Decades later, poor farmers have yet to reap the benefits of their contributions. (READ: Coco levy fund scam: Gold for the corrupt, crumbs for farmers)

Legislation that would speed up the use of the coco levy fund is listed as an urgent measure, based on an August 2017 Legislative-Executive Development Advisory Council meeting. It is also a priority measure in the House.

Returning the coco levy fund to farmers was among Duterte’s promises when he ran for president in 2016.

The bill, should it be passed into law, will compel the Presidential Commission on Good Government (PCGG), an office created to recover assets stolen during the Marcos era, to conduct an accounting and audit of coco levy assets, including investments, disbursements, and expenditures linked to the fund. The Commission on Audit will check this report.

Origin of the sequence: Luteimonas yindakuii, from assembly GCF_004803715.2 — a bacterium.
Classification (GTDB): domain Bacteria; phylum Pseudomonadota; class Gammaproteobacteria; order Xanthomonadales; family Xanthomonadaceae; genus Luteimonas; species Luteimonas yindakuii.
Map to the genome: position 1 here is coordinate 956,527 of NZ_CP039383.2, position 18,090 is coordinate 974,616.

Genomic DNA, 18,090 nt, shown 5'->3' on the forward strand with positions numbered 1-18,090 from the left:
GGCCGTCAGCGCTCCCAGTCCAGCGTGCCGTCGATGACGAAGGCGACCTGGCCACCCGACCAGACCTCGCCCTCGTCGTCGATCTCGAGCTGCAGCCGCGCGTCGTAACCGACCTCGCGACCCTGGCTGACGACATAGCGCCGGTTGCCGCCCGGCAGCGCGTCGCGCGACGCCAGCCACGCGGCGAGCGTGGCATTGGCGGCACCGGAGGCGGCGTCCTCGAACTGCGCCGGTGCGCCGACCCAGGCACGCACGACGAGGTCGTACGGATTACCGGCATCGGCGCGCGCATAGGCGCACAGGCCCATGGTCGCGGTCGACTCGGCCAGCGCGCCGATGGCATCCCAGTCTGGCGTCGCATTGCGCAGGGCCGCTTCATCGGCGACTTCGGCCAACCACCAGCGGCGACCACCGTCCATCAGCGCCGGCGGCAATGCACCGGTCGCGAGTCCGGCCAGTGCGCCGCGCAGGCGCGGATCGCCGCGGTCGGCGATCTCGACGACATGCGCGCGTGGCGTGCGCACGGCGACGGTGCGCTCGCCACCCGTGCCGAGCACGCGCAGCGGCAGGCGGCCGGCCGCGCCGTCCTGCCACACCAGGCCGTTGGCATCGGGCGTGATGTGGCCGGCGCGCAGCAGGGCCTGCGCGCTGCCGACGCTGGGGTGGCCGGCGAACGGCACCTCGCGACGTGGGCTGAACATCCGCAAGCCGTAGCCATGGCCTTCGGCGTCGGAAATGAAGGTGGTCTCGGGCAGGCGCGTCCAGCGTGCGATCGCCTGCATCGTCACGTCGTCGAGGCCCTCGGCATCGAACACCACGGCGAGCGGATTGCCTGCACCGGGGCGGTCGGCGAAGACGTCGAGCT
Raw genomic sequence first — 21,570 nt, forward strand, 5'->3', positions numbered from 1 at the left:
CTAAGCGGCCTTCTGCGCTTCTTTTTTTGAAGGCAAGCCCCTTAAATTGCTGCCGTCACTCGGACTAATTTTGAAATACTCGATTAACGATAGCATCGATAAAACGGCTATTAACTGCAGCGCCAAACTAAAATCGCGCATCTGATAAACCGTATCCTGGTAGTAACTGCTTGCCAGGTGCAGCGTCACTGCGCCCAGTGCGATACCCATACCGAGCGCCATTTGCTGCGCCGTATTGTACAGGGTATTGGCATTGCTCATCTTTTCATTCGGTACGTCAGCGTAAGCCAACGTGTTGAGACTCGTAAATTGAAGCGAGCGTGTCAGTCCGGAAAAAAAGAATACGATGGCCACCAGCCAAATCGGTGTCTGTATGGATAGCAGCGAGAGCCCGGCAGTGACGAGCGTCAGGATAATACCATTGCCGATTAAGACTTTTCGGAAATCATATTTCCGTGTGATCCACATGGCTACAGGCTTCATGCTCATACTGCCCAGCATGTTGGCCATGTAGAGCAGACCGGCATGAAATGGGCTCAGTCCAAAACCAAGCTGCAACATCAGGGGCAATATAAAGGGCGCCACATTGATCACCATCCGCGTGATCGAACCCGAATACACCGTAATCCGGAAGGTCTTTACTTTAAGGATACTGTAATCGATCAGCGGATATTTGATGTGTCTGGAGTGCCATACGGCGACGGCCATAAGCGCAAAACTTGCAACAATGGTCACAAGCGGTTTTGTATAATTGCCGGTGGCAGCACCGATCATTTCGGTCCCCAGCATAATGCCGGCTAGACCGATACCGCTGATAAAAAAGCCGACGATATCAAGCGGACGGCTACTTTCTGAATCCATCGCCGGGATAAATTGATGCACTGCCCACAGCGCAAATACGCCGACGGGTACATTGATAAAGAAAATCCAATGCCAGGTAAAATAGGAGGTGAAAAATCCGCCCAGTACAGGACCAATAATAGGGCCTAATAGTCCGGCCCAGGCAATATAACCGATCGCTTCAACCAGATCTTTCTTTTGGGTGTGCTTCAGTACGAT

The recovered cash assets will then be deposited in the trust fund. “The Trust Fund shall be used exclusively for the ultimate benefit of coconut farmers and farm workers as embodied in the Coconut Farmers and Industry Development Plan,” reads the bill.

The bill sets the following conditions in the management of the fund:

  • The trust principal shall be preserved and maintained at all times and only the trust income may be used: provided that P20 billion of the trust principal shall be set aside and to be known as the jumpstart fund, which shall be used to accelerate the development of the industry for the ultimate benefit of the coconut farmers and farm workers; provided, further, that at least P7.5 billion of the jumpstart fund shall be used for the social protection programs as provided in this act